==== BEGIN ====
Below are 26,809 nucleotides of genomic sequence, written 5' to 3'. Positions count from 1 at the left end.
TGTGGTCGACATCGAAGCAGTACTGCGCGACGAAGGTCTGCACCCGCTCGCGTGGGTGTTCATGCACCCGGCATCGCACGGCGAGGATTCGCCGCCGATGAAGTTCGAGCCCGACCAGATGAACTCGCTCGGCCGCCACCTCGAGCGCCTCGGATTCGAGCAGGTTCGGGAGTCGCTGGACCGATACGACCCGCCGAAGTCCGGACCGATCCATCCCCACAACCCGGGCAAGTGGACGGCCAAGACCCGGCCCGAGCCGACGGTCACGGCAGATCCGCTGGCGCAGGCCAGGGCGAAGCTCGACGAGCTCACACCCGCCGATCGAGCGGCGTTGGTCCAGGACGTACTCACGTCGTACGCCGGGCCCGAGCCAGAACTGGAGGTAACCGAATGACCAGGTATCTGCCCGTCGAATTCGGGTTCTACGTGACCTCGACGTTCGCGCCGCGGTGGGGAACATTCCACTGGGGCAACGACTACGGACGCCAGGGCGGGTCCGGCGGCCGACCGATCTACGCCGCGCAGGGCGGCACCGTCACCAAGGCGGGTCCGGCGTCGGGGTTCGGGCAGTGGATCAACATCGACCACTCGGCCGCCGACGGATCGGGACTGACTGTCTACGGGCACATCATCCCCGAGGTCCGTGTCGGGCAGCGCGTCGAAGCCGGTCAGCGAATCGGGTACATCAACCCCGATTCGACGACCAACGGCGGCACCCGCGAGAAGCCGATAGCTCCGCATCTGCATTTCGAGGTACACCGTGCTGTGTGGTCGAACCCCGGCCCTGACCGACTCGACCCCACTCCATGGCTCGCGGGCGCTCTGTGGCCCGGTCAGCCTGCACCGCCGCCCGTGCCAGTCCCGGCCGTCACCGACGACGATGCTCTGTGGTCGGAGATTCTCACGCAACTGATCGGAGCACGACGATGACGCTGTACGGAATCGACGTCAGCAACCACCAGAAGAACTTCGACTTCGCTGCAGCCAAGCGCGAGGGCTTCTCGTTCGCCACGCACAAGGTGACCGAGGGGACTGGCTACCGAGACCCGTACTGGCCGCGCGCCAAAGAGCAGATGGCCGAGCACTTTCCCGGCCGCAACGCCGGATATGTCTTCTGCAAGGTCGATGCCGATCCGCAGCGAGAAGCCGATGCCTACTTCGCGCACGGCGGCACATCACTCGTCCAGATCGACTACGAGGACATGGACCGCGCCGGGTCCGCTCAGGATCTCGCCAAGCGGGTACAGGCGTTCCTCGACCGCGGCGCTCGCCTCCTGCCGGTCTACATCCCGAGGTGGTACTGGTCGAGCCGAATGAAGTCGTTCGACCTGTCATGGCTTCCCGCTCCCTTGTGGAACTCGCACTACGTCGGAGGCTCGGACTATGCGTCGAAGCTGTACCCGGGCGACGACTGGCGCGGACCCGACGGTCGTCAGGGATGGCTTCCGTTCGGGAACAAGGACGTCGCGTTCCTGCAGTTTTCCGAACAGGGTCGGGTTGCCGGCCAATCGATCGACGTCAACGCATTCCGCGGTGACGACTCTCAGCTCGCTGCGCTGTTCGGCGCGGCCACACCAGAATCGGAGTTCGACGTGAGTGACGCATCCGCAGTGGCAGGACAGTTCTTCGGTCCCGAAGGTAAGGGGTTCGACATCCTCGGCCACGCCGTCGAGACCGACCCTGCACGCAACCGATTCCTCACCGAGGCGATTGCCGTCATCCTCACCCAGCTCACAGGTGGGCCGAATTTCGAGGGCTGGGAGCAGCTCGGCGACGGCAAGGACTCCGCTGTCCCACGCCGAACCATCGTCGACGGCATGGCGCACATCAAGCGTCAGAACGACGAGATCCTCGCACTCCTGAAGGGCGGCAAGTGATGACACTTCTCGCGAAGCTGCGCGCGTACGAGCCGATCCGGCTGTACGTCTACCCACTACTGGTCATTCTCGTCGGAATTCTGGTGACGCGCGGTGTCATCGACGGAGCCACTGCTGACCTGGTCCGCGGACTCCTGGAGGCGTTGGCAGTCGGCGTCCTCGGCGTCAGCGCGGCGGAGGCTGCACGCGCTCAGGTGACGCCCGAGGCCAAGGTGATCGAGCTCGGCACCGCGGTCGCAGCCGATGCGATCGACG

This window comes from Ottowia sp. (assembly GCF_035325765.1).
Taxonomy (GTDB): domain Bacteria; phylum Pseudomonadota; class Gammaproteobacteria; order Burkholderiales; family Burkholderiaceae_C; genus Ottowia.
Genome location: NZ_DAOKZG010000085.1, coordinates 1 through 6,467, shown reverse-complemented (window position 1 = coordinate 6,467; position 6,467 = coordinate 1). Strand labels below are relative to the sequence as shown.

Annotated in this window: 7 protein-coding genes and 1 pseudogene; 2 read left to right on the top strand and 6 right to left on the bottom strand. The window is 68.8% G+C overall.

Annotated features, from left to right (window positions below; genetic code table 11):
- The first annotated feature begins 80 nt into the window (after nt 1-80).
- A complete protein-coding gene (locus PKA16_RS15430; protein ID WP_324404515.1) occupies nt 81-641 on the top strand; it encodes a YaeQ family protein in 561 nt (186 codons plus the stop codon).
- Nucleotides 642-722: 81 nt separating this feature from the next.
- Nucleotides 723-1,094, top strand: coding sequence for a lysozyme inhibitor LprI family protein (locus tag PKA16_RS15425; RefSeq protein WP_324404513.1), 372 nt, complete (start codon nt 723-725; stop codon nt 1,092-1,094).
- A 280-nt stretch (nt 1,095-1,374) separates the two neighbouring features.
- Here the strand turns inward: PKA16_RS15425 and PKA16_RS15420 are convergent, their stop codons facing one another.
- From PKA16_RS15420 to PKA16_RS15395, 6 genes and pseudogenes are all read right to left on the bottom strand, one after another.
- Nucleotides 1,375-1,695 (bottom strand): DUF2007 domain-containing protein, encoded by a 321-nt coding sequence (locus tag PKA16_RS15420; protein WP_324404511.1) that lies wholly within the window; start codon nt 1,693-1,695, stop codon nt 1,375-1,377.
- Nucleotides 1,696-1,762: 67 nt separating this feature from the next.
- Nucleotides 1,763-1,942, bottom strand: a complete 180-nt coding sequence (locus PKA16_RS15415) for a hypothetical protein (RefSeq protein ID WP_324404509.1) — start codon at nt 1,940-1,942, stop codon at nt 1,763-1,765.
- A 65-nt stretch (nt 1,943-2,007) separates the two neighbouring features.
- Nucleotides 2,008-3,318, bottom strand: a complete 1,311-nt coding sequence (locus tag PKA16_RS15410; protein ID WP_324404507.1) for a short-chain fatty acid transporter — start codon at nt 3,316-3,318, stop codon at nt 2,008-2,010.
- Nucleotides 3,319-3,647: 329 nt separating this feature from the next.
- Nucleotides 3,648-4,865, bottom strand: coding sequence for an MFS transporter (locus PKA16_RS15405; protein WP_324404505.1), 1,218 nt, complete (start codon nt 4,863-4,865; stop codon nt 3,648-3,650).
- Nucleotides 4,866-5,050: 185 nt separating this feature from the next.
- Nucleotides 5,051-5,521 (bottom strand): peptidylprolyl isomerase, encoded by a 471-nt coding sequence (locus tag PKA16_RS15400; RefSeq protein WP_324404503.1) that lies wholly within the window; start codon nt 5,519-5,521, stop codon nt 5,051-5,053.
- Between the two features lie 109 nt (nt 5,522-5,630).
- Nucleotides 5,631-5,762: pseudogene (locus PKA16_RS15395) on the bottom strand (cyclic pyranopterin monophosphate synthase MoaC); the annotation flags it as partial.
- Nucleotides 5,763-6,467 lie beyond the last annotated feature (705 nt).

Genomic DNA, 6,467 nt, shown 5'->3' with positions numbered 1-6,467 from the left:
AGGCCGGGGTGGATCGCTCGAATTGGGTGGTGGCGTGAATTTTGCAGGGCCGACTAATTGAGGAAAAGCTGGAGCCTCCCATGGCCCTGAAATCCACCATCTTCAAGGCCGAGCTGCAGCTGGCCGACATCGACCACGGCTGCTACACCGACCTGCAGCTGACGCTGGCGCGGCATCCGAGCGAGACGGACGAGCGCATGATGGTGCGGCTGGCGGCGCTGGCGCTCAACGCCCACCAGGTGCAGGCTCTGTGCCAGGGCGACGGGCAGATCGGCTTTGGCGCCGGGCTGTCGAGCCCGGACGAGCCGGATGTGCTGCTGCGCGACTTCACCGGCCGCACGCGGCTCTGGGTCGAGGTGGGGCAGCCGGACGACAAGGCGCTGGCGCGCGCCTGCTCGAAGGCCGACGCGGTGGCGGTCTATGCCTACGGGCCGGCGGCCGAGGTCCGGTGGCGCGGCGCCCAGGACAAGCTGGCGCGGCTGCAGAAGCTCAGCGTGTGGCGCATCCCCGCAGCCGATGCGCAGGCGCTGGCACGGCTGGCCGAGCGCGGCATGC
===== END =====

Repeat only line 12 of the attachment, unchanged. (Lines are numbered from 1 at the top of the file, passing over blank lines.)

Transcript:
- A 280-nt stretch (nt 1,095-1,374) separates the two neighbouring features.